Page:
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J Leukoc Biol. 1996 May;59(5):656-62.

Integrin-mediated epithelial-T cell interaction enhances nitric oxide production and increased intracellular inhibition of Chlamydia.

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Department of Microbiology and Immunology, University of Arkansas for Medical Sciences, Little Rock 72205, USA.


T cell-mediated immunity against Chlamydia in mice is mediated at least in part by T cell-derived interferon-gamma (IFN-gamma) induction of the nitric oxide synthase (iNOS) system in infected epithelial cells. Although IFN-gamma alone could stimulate nitric oxide (NO) production from epithelial cells and inhibit the intracellular growth of Chlamydia, the effectiveness was less than when infected epithelial cells were co-cultured with IFN-gamma-producing T cell clones. In co-cultures containing T cells and infected epithelial cells, additional NO produced by activated T cells could augment chlamydial killing; however, T cell-derived NO was insufficient to account for the total NO present in the co-culture and therefore could not explain the dramatic increase in chlamydial inhibition under those conditions. To determine whether direct cell-to-cell interaction involving adhesion molecules was involved in increased NO induction, the ability of neutralizing monoclonal antibodies directed against intercellular adhesion molecule type 1 (ICAM-1) and leukocyte function antigen-1 (LFA-1) to suppress NO production and lower intracellular chlamydial inhibition was investigated. It was found that monoclonal antibodies against ICAM-1/LFA-1 could significantly reduce the capacity of a protective CD4+ type 1 (Thl) clone (clone 2.14-0) to inhibit the intracellular growth of the C. trachomatis agent of mouse pneumonitis (MoPn). The suppression of the anti-chlamydial action of the clone by antibodies correlated with approximately 50% decrease in NO production. Also, paraformaldehyde-fixed clone 2.14-0 could enhance NO induction and chlamydial inhibition mediated by IFN-gamma, and this effect could be reversed by anti-ICAM-1/LFA-1 antibodies. The results indicated that epithelial-T cell interaction via adhesion molecules enhances NO production and increased chlamydial inhibition by IFN-gamma-secreting T cells.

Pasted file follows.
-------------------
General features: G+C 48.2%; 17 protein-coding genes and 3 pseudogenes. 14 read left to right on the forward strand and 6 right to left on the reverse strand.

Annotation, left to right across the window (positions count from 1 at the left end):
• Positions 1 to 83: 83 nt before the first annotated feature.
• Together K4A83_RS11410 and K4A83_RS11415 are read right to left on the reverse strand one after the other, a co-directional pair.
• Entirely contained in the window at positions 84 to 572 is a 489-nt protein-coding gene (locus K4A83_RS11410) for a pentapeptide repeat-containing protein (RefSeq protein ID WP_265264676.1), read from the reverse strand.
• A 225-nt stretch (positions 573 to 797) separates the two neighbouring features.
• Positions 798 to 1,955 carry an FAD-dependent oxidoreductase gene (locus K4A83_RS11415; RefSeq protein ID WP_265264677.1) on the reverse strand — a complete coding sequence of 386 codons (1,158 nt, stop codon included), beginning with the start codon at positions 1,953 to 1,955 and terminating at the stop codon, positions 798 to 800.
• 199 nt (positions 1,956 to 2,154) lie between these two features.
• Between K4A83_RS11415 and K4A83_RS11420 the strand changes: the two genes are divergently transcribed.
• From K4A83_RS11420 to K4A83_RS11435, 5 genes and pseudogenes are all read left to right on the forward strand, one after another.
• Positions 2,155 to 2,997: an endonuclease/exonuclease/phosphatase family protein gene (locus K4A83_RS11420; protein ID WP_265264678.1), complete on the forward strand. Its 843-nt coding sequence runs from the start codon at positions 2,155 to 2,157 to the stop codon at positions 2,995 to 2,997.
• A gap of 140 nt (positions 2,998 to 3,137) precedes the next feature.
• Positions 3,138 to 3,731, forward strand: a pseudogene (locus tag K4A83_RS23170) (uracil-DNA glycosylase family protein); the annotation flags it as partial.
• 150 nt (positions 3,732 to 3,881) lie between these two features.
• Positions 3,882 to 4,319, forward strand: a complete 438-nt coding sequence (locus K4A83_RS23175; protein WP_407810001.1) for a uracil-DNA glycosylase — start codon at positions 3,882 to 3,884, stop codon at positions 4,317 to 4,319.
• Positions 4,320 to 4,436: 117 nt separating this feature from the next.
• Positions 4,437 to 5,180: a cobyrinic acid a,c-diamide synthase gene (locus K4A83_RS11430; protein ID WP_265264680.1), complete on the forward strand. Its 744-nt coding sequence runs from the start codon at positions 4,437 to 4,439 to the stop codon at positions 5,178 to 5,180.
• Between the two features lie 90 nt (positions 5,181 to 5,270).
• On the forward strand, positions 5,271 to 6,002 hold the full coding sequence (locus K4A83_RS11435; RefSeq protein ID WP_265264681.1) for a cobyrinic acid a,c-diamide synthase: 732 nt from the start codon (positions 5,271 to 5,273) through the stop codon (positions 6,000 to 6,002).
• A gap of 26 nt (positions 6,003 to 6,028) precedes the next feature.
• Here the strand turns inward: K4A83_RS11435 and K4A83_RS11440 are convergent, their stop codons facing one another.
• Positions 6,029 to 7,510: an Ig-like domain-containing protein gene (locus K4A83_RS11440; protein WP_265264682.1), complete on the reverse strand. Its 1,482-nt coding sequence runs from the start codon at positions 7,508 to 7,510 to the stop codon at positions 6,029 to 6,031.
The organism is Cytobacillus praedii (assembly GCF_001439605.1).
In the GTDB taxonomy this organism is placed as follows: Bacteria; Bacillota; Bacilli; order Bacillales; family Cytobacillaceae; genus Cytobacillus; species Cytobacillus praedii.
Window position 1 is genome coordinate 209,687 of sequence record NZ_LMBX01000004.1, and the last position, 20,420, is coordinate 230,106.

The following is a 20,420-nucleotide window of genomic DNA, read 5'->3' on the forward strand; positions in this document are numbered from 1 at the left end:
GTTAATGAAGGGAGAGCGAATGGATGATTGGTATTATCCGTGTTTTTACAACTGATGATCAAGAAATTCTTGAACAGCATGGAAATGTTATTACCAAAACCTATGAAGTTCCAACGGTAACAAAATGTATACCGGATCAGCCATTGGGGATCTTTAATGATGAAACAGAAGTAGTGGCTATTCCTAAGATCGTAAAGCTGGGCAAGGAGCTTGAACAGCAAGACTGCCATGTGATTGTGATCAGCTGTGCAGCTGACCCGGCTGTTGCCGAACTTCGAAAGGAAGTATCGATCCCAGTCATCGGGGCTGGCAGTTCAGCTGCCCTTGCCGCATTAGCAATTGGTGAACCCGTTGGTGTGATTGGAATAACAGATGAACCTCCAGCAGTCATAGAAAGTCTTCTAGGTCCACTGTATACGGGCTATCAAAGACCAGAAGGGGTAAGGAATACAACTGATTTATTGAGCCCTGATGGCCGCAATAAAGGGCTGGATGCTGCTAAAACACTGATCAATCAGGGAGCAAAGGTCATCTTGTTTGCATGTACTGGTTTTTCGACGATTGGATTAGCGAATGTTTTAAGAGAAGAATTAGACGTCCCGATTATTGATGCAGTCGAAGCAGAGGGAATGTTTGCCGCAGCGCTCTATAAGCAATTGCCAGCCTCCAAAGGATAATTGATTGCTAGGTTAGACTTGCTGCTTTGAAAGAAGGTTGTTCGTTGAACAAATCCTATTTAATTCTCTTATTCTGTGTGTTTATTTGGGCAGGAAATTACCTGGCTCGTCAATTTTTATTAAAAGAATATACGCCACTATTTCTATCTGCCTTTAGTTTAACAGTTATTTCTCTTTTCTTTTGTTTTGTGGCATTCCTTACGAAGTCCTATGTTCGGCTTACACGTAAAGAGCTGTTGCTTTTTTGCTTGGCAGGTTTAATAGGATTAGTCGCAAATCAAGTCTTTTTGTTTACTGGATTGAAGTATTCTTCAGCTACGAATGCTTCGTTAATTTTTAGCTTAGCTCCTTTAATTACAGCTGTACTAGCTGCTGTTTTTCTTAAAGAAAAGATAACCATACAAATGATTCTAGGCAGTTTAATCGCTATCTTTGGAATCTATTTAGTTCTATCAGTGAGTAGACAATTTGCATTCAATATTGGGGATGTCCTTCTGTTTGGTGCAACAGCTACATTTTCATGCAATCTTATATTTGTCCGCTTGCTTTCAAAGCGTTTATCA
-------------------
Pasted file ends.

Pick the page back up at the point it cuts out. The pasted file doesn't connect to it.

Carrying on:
[Indexed for MEDLINE]

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